PS: In case you come across a list titled '100 Greatest Movies Of All Time' and don't find Anand in it, something's horribly wrong.

Wednesday, August 8, 2012

Those awkward moments....

That awkward moment when your future interrupts your past.
That awkward moment when a housefly whizzes around in the office.
That awkward moment when Sharapova's opponent grunts louder than her. 
That awkward moment when an Indian mother asks "WHAT?" instead of "Who's THAT lucky girl?".
That awkward moment when you utter the right thing by mistake.
That awkward moment when you're all set to sneeze but your nose ditches you at the very last instance.
That awkward moment when you type emoticons using a typewriter.
That awkward moment when you see someone gorgeous and James Blunt's ominous song starts messing with your head.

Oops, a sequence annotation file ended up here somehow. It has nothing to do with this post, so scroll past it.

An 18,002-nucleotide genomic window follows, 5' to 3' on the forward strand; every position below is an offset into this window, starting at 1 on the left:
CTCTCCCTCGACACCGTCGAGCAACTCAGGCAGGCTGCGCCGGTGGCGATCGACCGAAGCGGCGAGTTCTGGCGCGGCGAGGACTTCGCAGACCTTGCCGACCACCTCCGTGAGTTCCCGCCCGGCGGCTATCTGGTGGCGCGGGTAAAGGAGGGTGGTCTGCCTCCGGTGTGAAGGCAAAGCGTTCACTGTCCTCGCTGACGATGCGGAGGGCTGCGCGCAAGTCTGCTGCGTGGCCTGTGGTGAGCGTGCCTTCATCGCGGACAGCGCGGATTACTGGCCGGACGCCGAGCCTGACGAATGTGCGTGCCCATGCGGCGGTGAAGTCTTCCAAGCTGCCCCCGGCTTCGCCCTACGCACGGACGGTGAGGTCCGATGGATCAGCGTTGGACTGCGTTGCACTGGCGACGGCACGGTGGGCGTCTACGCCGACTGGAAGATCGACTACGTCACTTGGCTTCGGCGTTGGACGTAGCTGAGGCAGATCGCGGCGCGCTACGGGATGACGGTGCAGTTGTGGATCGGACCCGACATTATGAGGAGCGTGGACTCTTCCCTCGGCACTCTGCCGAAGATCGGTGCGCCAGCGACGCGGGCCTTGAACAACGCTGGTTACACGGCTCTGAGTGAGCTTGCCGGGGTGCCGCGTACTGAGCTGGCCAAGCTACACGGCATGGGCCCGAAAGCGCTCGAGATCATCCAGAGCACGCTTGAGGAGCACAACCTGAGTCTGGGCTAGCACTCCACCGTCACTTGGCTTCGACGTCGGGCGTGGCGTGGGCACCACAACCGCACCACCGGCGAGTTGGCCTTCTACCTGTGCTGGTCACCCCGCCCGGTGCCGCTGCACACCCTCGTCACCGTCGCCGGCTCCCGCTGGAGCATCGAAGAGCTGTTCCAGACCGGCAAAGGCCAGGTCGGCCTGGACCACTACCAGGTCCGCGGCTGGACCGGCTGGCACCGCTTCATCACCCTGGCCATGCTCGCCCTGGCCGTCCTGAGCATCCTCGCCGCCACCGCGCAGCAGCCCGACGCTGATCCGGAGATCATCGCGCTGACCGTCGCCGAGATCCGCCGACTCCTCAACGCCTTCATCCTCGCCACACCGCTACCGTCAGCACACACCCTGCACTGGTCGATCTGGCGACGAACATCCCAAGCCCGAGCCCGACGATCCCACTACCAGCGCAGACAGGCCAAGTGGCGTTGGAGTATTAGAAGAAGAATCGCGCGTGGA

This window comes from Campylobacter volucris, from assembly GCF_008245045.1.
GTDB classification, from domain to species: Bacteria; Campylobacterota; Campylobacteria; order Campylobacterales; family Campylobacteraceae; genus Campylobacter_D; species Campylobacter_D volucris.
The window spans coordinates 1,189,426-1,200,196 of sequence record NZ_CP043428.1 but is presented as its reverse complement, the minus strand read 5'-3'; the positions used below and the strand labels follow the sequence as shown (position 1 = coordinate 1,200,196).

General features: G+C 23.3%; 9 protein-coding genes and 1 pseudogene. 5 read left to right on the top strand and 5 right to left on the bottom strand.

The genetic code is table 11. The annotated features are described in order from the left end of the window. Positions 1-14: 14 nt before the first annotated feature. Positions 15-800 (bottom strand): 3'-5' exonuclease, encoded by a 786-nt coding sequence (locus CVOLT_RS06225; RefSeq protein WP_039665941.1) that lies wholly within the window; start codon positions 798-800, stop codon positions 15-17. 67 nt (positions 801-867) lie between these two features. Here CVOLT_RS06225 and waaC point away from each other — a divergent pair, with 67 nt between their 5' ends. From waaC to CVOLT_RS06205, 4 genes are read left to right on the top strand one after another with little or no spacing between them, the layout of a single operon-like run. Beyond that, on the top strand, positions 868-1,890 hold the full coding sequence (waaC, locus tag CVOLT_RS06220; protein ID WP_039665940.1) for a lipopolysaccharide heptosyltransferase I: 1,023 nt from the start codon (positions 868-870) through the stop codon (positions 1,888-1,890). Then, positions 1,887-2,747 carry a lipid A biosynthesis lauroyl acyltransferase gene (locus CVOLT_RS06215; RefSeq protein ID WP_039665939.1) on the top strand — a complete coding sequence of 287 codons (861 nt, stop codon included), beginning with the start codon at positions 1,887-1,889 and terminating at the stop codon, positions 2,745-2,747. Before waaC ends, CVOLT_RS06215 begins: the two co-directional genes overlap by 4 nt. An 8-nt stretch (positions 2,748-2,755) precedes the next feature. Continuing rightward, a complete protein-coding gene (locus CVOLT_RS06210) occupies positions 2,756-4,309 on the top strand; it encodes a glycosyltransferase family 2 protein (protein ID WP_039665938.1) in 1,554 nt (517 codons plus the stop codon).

That awkward moment when someone takes ROFL way too seriously.
That awkward moment when you get stuck in between Judgment Day and Qayamat Ki Raat. 
That awkward moment when you acknowledge in you the presence of an individual you used to hate once.
That awkward moment when you're trying to act cool with a toothpick in your mouth but accidentally choke on it and die.
That awkward moment when you introduce Rabindra Sangeet to a Bengali.
That awkward moment when you say "You cunt" instead of "You can't" in a hurry.
That awkward moment when hatred miraculously turns into unparalleled sympathy. 
That awkward moment when the camera fails to detect your face but effectively detects Che's on your t-shirt.
That awkward moment when you participate in the mutilation of an otherwise decent joke.